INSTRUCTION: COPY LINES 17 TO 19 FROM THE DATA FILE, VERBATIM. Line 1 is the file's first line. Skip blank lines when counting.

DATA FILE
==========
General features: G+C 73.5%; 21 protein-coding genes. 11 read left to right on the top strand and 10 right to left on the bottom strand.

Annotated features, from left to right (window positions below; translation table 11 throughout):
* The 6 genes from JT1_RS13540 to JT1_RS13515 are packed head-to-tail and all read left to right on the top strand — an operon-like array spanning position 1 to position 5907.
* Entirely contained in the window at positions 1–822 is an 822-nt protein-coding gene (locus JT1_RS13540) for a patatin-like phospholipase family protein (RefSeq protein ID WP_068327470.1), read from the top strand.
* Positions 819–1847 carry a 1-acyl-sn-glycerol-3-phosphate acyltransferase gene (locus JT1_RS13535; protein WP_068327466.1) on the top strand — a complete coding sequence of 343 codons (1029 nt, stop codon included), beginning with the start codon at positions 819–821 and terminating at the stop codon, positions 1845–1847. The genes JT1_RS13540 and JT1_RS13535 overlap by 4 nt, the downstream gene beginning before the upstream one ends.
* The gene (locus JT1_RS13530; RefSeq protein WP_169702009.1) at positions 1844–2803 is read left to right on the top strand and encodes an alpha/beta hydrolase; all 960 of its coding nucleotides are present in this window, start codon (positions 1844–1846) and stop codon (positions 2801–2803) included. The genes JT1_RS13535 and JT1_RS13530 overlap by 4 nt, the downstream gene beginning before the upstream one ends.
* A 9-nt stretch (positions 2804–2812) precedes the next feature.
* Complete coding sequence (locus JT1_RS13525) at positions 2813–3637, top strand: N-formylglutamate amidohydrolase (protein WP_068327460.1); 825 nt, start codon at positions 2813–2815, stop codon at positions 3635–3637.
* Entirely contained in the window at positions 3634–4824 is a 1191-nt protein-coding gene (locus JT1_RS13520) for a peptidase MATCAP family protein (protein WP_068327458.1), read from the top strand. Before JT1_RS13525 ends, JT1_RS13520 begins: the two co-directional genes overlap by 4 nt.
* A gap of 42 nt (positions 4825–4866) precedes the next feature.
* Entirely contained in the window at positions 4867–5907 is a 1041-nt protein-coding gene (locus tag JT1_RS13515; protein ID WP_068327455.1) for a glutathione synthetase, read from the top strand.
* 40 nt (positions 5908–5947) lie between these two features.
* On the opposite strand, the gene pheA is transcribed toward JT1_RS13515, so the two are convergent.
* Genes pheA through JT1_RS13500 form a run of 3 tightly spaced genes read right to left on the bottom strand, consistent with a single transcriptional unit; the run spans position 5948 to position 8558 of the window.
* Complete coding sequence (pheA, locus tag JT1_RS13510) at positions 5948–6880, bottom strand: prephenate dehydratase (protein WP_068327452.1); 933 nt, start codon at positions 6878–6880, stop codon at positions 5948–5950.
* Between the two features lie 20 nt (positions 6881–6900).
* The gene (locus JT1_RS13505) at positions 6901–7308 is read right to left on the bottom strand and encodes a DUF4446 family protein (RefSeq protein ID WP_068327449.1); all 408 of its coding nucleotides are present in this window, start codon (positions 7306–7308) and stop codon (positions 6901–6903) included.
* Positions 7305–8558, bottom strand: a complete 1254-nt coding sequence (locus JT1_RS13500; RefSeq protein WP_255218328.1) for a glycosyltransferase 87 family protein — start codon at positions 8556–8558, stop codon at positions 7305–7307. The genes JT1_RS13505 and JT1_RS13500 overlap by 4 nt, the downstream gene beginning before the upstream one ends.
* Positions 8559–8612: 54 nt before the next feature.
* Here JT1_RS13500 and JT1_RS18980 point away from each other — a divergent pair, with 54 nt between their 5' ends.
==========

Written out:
* The gene (locus JT1_RS13505) at positions 6901–7308 is read right to left on the bottom strand and encodes a DUF4446 family protein (RefSeq protein ID WP_068327449.1); all 408 of its coding nucleotides are present in this window, start codon (positions 7306–7308) and stop codon (positions 6901–6903) included.
* Positions 7305–8558, bottom strand: a complete 1254-nt coding sequence (locus JT1_RS13500; RefSeq protein WP_255218328.1) for a glycosyltransferase 87 family protein — start codon at positions 8556–8558, stop codon at positions 7305–7307. The genes JT1_RS13505 and JT1_RS13500 overlap by 4 nt, the downstream gene beginning before the upstream one ends.
* Positions 8559–8612: 54 nt before the next feature.